News for North Texas
Play Live Radio
Next Up:
0:00
0:00
Available On Air Stations

Fort Worth students stunned with acceptance to Paul Quinn College during campus tour

Dallas' historically Black Paul Quinn College surprised hundreds of Fort Worth ISD students Thursday. What they thought was just a visit to the south Dallas campus turned into an announcement that they'd all been admitted.

Paul Quinn’s President Michael Sorrell sprung the news on the touring high schoolers who were watching Tigers basketball from the bleachers.

Between games of women’s and men’s teams, Sorrell strode to mid-court of the black, lacquered floor for the announcement.

Fort Worth ISD students are surprised with college admission letters for them and two family members from Paul Quinn College, during a men and women's basketball game, on Feb. 18, 2022.
Trevon McWilliams
/
KERA News
Paul Quinn College President Michael Sorrell holds center court in Paul Quinn’s new gym, as visiting Fort Worth ISD high schoolers look on. Between college basketball games, Sorrell tells the seniors they’ve all just been admitted to his college. The school’s also courting their families. Sorrell then extends his acceptance offer to two additional family members.

“Please allow me to be the first person to officially welcome you to Paul Quinn college,” said President Sorrell. “You all have been admitted to Paul Quinn college starting today.”

Long, loud cheers ensued from the shocked students of five different, Fort Worth ISD high schools which claim deep roots in the African American community. Students – all high-achievers - were from Eastern Hills, O.D. Wyatt, & Dunbar High Schools, as well as the Young Women’s Leadership Academy and Young Men’s Leadership Academy.

Amid ongoing cheers which Sorrell talked over, he said this was the beginning of an ongoing relationship with these Fort Worth high schools.

“From this moment forward, every senior at your high schools that have a 3.0 or better, will automatically be admitted to Paul Quinn College.”

The cheers grew louder again. Sorrell wasn’t done.

“In additional to you,” he continued, “we also are going to allow you to bring two of your family members with you to college as well. That could be your mother, your father, your brothers, your grandmothers. Whoever it is you want to bring to college, they get to come to college too,” Sorrell concluded.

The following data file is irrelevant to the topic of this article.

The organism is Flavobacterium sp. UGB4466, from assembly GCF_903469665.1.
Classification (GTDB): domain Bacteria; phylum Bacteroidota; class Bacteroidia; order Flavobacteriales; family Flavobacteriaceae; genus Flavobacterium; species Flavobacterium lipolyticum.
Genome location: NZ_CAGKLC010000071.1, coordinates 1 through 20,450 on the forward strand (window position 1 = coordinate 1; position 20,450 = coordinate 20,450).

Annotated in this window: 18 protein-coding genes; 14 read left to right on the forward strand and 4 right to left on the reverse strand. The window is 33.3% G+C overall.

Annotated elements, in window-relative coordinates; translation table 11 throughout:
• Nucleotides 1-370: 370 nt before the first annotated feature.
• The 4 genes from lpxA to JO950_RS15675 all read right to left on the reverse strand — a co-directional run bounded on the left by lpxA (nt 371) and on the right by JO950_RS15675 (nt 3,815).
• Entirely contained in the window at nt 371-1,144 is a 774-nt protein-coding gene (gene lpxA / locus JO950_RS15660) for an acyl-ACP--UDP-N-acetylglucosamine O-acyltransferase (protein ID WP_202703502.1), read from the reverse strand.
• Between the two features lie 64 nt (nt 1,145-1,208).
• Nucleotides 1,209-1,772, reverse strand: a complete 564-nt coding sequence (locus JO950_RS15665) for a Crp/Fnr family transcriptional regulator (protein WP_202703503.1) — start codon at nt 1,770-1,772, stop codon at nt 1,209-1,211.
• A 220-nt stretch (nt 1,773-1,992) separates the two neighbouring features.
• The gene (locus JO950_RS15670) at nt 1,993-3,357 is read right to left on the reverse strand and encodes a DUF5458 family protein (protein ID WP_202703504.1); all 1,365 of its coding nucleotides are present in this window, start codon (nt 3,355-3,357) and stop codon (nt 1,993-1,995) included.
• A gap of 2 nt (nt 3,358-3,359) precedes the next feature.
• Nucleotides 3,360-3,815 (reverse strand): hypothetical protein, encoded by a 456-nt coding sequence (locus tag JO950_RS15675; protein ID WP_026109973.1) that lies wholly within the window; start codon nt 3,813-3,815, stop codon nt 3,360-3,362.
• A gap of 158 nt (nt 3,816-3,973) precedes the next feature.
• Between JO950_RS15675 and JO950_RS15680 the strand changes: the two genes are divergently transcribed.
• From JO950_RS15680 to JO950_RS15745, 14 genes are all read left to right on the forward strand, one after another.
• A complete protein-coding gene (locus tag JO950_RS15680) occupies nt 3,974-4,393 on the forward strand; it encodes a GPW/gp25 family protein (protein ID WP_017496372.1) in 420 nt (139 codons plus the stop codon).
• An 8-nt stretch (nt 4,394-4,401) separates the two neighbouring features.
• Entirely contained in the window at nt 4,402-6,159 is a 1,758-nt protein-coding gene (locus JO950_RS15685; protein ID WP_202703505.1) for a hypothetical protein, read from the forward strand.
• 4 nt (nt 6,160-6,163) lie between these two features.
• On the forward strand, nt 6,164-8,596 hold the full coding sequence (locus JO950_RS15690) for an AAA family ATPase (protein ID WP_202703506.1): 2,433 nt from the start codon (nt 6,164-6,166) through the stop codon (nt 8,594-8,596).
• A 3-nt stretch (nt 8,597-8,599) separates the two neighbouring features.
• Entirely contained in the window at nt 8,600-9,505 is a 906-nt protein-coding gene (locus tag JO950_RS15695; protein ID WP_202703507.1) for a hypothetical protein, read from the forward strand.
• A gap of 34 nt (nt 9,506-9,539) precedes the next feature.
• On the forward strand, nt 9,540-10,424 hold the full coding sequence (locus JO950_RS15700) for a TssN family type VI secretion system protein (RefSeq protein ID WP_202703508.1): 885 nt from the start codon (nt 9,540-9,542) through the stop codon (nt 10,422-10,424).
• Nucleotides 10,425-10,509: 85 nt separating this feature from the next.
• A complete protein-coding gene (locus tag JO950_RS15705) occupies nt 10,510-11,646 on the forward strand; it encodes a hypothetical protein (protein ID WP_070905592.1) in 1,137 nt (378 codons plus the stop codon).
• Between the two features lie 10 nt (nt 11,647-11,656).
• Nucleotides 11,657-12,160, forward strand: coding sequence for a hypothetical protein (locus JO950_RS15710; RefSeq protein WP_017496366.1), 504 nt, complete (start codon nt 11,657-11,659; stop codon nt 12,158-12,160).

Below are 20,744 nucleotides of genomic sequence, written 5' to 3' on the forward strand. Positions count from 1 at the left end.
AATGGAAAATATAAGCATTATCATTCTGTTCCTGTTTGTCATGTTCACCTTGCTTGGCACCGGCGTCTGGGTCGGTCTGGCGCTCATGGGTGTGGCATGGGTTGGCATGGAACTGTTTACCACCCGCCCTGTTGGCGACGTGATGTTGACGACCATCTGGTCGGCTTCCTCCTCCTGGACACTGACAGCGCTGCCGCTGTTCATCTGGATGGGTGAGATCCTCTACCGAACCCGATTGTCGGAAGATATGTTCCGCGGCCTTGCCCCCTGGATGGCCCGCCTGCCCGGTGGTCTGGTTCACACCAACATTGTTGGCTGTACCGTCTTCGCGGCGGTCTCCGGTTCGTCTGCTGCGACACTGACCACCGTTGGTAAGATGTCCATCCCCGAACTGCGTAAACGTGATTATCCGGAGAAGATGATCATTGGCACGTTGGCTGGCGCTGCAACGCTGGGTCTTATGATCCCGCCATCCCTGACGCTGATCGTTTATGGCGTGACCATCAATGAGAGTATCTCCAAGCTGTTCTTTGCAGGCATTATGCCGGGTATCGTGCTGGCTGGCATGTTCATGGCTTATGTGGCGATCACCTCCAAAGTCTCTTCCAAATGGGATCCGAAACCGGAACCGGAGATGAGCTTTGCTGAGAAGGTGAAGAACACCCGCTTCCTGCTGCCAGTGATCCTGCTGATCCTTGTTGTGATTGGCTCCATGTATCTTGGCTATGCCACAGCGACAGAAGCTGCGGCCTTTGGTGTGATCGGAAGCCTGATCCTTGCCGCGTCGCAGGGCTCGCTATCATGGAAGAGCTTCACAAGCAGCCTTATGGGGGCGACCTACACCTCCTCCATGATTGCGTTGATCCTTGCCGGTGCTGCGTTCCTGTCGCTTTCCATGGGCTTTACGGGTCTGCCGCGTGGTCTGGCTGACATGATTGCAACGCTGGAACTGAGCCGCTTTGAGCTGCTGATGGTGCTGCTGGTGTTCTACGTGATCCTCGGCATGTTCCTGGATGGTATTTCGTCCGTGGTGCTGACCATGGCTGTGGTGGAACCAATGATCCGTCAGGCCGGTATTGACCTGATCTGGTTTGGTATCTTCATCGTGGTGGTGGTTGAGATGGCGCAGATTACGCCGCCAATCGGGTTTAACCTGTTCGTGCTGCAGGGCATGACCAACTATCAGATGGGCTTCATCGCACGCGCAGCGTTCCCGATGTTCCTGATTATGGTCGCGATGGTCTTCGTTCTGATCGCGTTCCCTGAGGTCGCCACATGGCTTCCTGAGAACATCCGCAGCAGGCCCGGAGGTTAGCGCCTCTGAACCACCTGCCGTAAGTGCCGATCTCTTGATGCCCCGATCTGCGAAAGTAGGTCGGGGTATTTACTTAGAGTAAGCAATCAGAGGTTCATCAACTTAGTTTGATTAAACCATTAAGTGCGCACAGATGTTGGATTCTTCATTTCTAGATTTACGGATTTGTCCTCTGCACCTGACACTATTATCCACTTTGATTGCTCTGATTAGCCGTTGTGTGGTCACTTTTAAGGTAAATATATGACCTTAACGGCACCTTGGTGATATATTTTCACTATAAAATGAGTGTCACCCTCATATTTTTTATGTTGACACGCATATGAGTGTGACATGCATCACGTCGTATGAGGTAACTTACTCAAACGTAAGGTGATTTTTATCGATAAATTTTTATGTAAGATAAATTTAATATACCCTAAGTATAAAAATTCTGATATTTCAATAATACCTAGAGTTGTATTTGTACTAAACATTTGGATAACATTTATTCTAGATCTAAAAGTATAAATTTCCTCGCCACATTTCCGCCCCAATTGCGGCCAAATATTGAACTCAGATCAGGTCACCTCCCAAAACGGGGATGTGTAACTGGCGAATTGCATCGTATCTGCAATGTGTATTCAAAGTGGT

Decibels rose for awhile.

Fort Worth ISD students are surprised with college admission letters for them and two family members from Paul Quinn College, during a men and women's basketball game, on Feb. 18, 2022.
Trevon McWilliams
/
KERA News
Fort Worth ISD seniors stood and cheered as they heard they’d just been automatically admitted to Paul Quinn College, because they’re all high-achievers. Several hundred of them were visiting the south Dallas campus not expecting they’d be addmitted to one of the nation’s Historically Black Colleges.

The announcement stunned Dunbar High senior Lynn Poland, who figured on a free lunch and some small souvenir from the school, not admission.

“Hearing that was really surreal for not only me,” said the 17 year-old, “but I know some of my peers who were kind of shocked about it, too.”

Lynn/Poland welcomed the family-member freebie too.

"I actually have a younger brother,” she said, “who is unsure about whether or not he wants to go to college. And hearing that he might be able to go - or is going to be able to go, if that's what he decides - is really reassuring for me because you want the best for your family."

That family connection was vital for Sorrell, who explained if you see your older brother going to college, and your cousin going with him, and your grandmother going with them, that that changes what you think is possible. “It's about changing what people think is possible,” Sorrell said.

He added it’s what’s right.

Fort Worth ISD students are surprised with college admission letters for them and two family members from Paul Quinn College, during a men and women's basketball game, on Feb. 18, 2022.
Trevon McWilliams
/
KERA News
Fort Worth ISD students pose for a group photo during a basketball game at Paul Quinn College, on Feb. 18, 2022.

“We expect people from under-resourced communities, first generation students, to be heroes. We put an enormous amount of pressure on them and tell them, ‘Go be the hero, save your families,’ but we don’t ask anybody else to do that.”

Sorrell said middle-class or wealthy kids aren’t asked to do the same - for one person to radically transform the fortunes of their family.

“So why,” he wondered, “would we ask the people who are the most economically fragile to do that?”

Got a tip? Email Reporter Bill Zeeble at bzeeble@kera.org. You can follow him on Twitter @bzeeble.

Bill Zeeble has been a full-time reporter at KERA since 1992, covering everything from medicine to the Mavericks and education to environmental issues.